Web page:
If you love traveling through winding vineyards, tasting fresh bread, and sipping sweet wine, well, today’s post is for you. Our guest writer, Judy Freedman from A Boomers Life After 50, is here to take us on a lovely river cruise excursion to one of Portugal’s most charming villages.
“If I ever write my memoir, I’m going to go live in Favaios,” I told my boyfriend L upon returning from one of our excursions during our Viking River Cruise along the Douro in Portugal last summer. It was one of my favorite towns situated high up in the hills of Portugal’s wine country. *
It took us an hour to drive to our destination. The mountainous terrain covered with vineyards was breathtaking, and according to our Viking guide, some of the most scenic roads you can find along the Douro. At the very top sat Favaios, a tiny village known for Muscatel wine and Four Corners Bread.
The Sweetness of Muscatel
“Welcome to my home,” said wine expert Maria, as we entered one of the town’s cooperative wineries. Wine has been produced in Favaios for 200 years. “Muscatel grapes are very sweet,” said Maria. She explained how the wine is aged in oak and chestnut barrels to bring out different aromas from fruity honey and citric to caramel chocolate. Although it was early morning, I couldn’t resist a sip. I also bought a few small Favito wine bottles wrapped in pretty pink gift bags to give as gifts.
On our way to the bakery, we toured the downtown area. Favaios has about 1500 inhabitants. Maria’s brother Mithun joined us for our walk. He shared tales about the old school house and introduced us to Favaios’ oldest man who was celebrating his 105th birthday. (Wonder if it is the wine, bread, and fresh Favaios air that provides for a long life?)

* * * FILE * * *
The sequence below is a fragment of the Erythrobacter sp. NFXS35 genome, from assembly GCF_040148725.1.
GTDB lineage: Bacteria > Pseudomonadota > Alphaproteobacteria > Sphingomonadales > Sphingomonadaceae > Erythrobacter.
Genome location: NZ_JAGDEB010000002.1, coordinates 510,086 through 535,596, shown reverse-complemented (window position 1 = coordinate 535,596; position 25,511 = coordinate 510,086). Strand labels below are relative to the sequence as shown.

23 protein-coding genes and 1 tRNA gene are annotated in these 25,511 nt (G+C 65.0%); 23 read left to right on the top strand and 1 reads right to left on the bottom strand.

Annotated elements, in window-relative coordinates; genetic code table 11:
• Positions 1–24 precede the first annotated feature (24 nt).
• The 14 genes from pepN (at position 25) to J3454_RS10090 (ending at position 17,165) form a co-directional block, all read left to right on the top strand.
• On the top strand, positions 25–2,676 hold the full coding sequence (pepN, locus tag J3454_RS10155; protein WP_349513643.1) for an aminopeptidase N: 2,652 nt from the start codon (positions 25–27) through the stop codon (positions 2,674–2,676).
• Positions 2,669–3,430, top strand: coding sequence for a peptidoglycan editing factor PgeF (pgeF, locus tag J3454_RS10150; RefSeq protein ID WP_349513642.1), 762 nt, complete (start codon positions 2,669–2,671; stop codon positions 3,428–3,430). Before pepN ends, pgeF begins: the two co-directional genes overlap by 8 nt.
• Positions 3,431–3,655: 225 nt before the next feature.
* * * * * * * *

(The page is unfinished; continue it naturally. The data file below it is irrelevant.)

Four Corners Bread Fresh From The Oven
As Mithun led us through cobblestone streets and narrow alleys, the smell of fresh baked bread began to rise in the air. It was almost as though our noses provided a pathway to the bakery.
The bakery is teeny-tiny, with just two rooms – one room for rolling the dough with a big wooden table and one room for baking the bread with two stone ovens to produce 1000 loaves a day.
The ingredients are simple – water, yeast, flour, and salt. But the bread, shaped in four corners like the cross – is simply delicious, especially warm from the oven. At only .50 euro a loaf, I could have eaten quite a few loaves. “This is the best bread in Favaios,” said Mithun. “Some towns folk bring their meats each day to have baked into the bread.” (Maybe I will do that if I ever decide to live in Favaios during my life after 50 – that is when I write my memoir.)
The Bread and Wine Museum
After the bakery, we made a visit to the Bread and Wine Museum. Patricia, the museum’s director, offered a tour in her native Portuguese, while Jerome, our guide translated by her side. On the lower level of the museum are the wine exhibits and on the upper is the history of the wheat used to make Four Corners Bread.
“These two products are very important to us,” said Jerome. “We are starting a new business of tourism. When you return to your homes tell everyone to visit.”
Before we left the museum, Jerome played a lovely film created by grade school students in Favaios. The students playfully encouraged us to “observe, feel, taste, smell, buy, play, enjoy, learn.” I followed the students’ advice in Favaios and I highly recommend you do too if and when you decide to make the journey.
It’s well worth adding this picturesque Portugal village to your “travel bucket list.” Go see for yourself why I fell in love with the village of Favaios. Maybe you’ll want to live there during your second act too.
*Disclosure: Viking River Cruises provided me with a complimentary press trip river cruise on the Douro. Regardless, I only recommend products or services I use personally and believe will be good for my readers.